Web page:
The net effect of the decision of the Supreme Court was to expand the law and create a new means of accommodating an individual with a disability. The accommodation necessitates that employers consider significantly modify job descriptions for injured and non-injured
individuals. As noted by Justice Prosser in his dissent, "In all, LIRC' s interpretation of Sec.
111.34, as adopted by the majority, is highly questionable and imposes an unreasonable burden on Wisconsin businesses. Section 111.34 cannot be read to require that an applicant or an
employee only be able to perform "some" or "most" of the necessary responsibilities of the job."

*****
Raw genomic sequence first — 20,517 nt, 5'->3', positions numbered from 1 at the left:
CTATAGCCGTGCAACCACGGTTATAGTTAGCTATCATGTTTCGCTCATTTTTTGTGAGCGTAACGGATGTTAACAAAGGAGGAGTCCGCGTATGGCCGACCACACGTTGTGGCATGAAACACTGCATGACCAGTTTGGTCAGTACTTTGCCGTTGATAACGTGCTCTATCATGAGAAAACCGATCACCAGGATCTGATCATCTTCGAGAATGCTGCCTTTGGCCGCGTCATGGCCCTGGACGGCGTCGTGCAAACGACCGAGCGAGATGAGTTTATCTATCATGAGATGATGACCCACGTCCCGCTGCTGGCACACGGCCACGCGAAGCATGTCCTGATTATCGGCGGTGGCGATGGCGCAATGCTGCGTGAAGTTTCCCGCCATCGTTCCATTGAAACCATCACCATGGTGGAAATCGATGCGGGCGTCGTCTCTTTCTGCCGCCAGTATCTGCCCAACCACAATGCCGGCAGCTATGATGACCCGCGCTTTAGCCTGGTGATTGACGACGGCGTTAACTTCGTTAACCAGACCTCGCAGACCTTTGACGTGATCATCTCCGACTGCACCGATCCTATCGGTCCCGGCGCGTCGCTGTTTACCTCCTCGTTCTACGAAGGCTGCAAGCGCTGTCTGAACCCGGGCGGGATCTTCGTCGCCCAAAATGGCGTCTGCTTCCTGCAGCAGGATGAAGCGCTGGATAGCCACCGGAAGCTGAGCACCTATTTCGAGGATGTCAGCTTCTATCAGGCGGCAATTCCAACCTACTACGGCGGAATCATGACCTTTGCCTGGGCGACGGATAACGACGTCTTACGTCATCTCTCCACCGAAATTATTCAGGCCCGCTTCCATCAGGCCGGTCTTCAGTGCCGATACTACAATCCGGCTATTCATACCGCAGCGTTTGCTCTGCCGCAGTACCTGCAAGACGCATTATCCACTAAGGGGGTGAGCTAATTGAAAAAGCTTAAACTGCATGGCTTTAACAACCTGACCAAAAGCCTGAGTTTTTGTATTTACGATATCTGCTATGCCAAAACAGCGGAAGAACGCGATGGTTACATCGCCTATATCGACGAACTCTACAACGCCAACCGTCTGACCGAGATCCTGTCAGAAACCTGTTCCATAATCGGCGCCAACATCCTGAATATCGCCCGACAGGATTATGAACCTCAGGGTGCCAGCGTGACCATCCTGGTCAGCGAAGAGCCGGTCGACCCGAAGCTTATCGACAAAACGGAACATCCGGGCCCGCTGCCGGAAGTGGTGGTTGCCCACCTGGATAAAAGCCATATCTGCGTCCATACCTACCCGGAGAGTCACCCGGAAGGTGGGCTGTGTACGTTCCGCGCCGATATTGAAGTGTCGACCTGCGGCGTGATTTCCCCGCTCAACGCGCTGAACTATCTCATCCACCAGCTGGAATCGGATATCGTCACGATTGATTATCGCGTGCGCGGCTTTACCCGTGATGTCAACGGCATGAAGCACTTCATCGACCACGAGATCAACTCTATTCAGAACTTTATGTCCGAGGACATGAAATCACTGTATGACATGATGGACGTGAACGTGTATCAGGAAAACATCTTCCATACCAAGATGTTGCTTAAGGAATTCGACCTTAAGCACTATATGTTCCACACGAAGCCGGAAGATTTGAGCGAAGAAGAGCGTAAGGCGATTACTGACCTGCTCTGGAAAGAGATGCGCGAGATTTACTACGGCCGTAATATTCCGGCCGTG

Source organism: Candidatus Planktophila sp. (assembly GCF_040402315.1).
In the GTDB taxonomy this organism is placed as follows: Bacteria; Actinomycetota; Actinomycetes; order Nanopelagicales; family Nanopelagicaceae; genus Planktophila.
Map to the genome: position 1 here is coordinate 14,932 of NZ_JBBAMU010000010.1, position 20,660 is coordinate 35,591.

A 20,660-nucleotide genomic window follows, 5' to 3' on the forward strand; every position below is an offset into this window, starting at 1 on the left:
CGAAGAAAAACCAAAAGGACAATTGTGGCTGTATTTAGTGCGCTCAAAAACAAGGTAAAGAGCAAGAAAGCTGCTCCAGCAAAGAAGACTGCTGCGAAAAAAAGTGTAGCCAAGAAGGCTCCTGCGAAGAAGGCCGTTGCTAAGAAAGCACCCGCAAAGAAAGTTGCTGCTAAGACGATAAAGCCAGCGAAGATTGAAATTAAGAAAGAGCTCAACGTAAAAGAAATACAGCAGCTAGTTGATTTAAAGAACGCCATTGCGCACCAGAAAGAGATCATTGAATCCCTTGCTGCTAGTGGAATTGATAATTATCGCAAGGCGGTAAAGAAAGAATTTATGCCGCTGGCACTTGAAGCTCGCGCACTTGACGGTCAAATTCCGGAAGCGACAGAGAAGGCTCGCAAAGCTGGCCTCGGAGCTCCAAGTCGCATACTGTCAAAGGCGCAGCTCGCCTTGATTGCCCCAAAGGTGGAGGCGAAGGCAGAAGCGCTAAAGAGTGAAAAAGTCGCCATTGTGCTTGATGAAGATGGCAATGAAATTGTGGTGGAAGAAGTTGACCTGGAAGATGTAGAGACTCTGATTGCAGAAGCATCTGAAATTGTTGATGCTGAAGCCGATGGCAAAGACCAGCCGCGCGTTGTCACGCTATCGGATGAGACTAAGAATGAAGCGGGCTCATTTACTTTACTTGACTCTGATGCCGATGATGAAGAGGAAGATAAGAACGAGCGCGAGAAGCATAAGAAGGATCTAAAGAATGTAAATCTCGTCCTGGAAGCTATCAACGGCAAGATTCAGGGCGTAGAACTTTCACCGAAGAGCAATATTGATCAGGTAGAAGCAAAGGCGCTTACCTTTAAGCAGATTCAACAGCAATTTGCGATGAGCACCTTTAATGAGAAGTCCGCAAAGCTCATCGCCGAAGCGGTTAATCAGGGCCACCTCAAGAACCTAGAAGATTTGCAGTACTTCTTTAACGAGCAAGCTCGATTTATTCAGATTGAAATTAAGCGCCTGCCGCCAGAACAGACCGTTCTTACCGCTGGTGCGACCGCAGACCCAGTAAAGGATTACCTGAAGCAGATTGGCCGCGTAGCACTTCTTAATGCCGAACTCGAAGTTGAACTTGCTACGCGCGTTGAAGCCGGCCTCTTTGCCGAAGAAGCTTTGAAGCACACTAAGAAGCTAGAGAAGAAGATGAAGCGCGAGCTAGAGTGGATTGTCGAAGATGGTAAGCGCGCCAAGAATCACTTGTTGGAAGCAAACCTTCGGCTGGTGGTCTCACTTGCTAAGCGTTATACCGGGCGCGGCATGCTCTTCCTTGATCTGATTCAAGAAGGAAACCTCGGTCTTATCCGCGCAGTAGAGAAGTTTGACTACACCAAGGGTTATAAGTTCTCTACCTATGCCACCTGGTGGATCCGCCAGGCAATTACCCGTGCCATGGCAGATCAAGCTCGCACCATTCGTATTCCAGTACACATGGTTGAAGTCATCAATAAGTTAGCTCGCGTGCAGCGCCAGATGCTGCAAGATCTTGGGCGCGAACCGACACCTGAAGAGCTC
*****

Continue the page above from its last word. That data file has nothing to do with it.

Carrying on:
It is decisions like this that usurp the function of the Legislature and reform acceptable statutory law.
While this is certainly not the only example of judicial activism, this is clearly a case
which exemplifies the types of judicial decisions which I believe represent the worst decisions issued by the Wisconsin State Supreme Court.
Attorney Rick Cveykus and Outagamie Circuit Judge Greg Gill, Jr. are competing for the District III Court of Appeals seat being vacated by Judge Mark Seidl, who is not seeking re-election.
Election Day is April 6.
Cveykus has been a lawyer with Cveykus Law Office since 2008 and is now managing partner.
Gill was appointed to his post by former Gov. Scott Walker. He received attention for campaign donations he received from conservative Republican donors Richard Uihlein, and John Menard. He is running as a textualist and judicial conservative.
WJI asked each of the candidates to answer a series of questions.
Gill did not respond.